How Nokia's Finnish homeland took the news of Microsoft cuts

With one in five Nokia staffers in the country now facing redundancy, politicians are calling on Microsoft to support outgoing workers.
Written by Eeva Haaramo, Contributor

After the news broke on Thursday that Microsoft was laying off over 12,000 ex-Nokians, including around 1,100 people in Finland, the mood in Nokia's home country has varied between angry, sad, and disappointed, if not entirely surprised.

"It can be said that we have been betrayed," Finland's newly-appointed finance minister Antti Rinne told the Finnish business daily Kauppalehti. "At the time of the Nokia deal Microsoft announced it is committed to Finnish expertise. Now it seems this commitment isn't fully met."

The feeling of disappointment is echoed in the northern city of Oulu, where Microsoft is shutting down a research and development unit which had been mainly responsible for developing software for feature phones. As part of the closure, Microsoft will lay-off the staff of around 500 there. It's a bitter pill for the city of over 200,000 inhabitants which prides itself on being an ICT success story.

"Of course it is a disappointment that this kind of unit will be shut down. It is a major blow," said the city's mayor Matti Pennanen."But we have to look forward and believe that we can get through this as well. We have great expertise in Oulu and now we have to find out together with Microsoft and others how this talented group of people can be re-employed."

The news didn't come as a complete surprise to Pennanen, as the future of the Oulu unit was left undecided when the Microsoft deal was announced last year. However, Nokia — the rest of company that Microsoft didn't buy — is remains in the city.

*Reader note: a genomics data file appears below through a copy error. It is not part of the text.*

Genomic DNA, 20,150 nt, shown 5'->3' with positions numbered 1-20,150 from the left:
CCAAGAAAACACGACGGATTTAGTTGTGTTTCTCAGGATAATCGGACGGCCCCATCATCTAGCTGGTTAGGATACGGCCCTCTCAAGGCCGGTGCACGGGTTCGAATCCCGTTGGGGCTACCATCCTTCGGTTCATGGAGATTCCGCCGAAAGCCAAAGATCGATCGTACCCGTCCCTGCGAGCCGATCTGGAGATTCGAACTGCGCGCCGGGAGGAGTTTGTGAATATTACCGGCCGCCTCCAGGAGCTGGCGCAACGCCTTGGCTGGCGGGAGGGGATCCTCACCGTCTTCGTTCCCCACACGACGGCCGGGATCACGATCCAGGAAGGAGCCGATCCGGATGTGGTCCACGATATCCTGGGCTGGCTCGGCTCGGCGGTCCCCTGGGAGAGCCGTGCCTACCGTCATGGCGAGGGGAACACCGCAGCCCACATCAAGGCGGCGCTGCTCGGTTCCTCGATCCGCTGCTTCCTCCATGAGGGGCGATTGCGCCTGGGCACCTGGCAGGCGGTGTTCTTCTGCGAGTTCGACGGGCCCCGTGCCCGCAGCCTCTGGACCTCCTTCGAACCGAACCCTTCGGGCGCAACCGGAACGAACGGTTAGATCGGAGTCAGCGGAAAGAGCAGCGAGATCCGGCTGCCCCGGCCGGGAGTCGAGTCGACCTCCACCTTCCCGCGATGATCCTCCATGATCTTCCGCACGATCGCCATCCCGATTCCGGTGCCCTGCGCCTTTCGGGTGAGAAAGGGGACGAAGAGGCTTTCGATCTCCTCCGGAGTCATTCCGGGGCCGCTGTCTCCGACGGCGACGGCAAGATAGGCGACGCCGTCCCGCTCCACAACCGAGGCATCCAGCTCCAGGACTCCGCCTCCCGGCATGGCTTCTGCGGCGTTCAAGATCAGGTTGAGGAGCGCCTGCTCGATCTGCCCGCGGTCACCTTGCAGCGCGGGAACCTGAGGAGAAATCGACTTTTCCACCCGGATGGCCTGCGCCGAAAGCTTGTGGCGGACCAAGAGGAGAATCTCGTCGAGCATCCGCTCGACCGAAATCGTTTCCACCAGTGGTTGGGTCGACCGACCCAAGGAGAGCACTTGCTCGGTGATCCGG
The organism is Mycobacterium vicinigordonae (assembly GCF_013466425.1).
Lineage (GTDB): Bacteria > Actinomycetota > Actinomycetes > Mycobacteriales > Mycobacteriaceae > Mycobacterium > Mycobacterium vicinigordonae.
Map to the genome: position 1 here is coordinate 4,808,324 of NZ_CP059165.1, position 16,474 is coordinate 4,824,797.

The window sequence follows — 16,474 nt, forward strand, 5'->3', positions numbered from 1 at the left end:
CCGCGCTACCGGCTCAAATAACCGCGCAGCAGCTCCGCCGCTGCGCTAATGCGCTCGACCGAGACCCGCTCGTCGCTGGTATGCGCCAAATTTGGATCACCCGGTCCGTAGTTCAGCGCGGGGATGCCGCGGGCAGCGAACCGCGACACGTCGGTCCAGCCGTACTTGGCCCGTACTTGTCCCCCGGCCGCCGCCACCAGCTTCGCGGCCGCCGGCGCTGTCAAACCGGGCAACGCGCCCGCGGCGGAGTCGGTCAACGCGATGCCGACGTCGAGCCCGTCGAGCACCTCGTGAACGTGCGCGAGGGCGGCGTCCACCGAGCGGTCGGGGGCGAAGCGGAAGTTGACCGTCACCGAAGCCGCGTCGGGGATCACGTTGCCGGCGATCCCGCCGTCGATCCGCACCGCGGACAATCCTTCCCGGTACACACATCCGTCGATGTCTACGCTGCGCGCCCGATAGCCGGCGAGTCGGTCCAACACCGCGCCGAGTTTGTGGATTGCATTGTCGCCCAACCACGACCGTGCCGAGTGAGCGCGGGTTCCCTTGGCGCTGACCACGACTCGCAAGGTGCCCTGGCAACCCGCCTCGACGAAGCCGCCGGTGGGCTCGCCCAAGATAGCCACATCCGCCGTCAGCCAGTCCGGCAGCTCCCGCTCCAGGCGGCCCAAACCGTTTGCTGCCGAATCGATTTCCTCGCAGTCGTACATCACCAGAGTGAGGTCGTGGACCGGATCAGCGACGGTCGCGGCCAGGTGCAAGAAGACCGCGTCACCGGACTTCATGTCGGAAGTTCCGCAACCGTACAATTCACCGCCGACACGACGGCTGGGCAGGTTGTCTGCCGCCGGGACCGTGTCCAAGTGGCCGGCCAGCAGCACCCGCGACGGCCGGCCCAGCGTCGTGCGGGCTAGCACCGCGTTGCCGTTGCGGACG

"What was good for Oulu then was that the deal strengthened the position of the NSN unit [Nokia Siemens Networksnow Nokia Networks] in Oulu which employs around 2,500 people," Pennanen said.

Microsoft's announcement comes only a few months after its acquisition of Nokia's devices and services business was finalised in April. Globally, Microsoft said it will cut 18,000 jobs, 12,500 of which be among the former Nokia division — roughly half of the entire business unit.  From 4,700 people employed in Finland, up to 1,100 will lose their jobs, which means roughly one in five employees in the country are facing redundancy. The final number of layoffs will be confirmed after employee negotiations are finalised.  

While Oulu is hit the hardest, the cuts will also affect Microsoft's Finnish headquarters in Espoo. The development of key mobile technologies will be concentrated in other former Nokia units in Tampere, which will work on high-end products, and Salo, which will look after the cheaper part of Microsoft's range. It's seen as one positive piece of news as there had been fears that more of the development work on Lumia phones could be moved outside Finland.

The focus is now on how to help the employees being hit by the layoffs, and Finnish politicians have been vocal about the need for Microsoft to step up and meet its social responsibilities.

"The least we can expect from Microsoft is that it'll participate in creating a similar programme and support package for the people made redundant now as was done for people laid off from Nokia," said Finnish labour minister Lauri Ihalainen in a statement.

"Oulu is currently still recovering from Nokia's previous redundancies, but it is believed that the city will be able to recover from this blow," said Heikki Kauppi, secretary general of TEK, the association of Finnish engineers. "Oulu hopes to attract new businesses, which can benefit of Microsoft's [formerly Nokia's] experienced specialist workforce."

In light of the redundancies, pressure will now intensify on Microsoft to follow through on its commitment to build a €250m datacentre in Finland. Rinne summed up the mood of the nation. Speaking to Finland's largest newspaper Helsingin Sanomat he said: "This promise has to be met."

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